These restrictions could potentially deter employees who don’t qualify for whistleblower rights and protections from disclosing information about risks to the public. It may also mean that smaller violations are not easily detected and rarely addressed internally, creating (or at minimum encouraging) a culture of non-compliance within the company or organisation. Whistleblower protection is most effective when organisations and businesses have the capacity to determine and manage risk, raise awareness about legal compliance issues and properly communicate those rules, train staff, and evaluate internal strategies.

How to Ensure Business Compliance

The new whistleblowing directive in Portugal comes with legal obligations for companies and public organisations. Under the new law, the creation of an internal legal channel is mandatory for entities with 50 or more employees. Companies covered by laws governing products and markets, the prevention of money laundering or terrorist financing, financial services, transport safety, and environmental protection must also comply with the Portuguese whistleblowing law.

The rules stipulate that companies with 50 to 249 employees can share resources with other entities to set up a channel for receiving and following up on reports of wrongdoing. All internal reporting channels must be confidential and avoid revealing the identity of the whistleblower or others mentioned in the report. The reporting channel must also align with other EU laws on personal data and ensure the deletion of any information not relevant to the reporting or investigation process.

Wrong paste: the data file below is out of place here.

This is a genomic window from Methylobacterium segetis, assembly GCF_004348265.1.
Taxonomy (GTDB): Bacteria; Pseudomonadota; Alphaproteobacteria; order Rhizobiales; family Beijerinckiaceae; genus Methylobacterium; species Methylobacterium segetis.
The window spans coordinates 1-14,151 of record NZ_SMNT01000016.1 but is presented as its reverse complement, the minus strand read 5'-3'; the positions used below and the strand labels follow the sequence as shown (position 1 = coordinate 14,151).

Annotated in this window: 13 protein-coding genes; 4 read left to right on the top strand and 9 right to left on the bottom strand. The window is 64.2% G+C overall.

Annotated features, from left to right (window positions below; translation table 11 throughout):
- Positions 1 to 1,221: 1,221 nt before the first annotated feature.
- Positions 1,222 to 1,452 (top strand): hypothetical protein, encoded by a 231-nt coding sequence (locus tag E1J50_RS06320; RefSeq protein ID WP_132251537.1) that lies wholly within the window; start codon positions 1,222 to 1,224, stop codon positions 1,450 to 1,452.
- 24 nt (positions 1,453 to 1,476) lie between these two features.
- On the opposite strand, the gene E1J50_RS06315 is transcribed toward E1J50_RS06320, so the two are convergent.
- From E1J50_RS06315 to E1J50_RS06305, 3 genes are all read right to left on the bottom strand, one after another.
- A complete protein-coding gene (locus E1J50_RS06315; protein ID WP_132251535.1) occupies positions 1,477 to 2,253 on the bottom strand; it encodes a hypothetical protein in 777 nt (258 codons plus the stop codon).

Companies must notify the whistleblower that the report has been received and share any requirements or procedural information about external reporting options within seven days. An internal investigation must be conducted when a report is deemed a potential case for violation of laws. The company may also forward the report to a competent external authority for investigation and must inform the whistleblower of the measures taken to follow up on the report within three months of the initial filing. Within 15 days of concluding the investigation, the whistleblower must be informed of the outcome.

Under the new rules, failure to comply with these obligations is considered a serious offence and could lead to fines and a loss of reputation and public trust. This signals a new era in risk management and anti-corruption for businesses in Portugal and other EU Member States. Knowing how to communicate your new whistleblowing policy and encourage compliance will be key to implementing Portugal’s new whistleblower directive.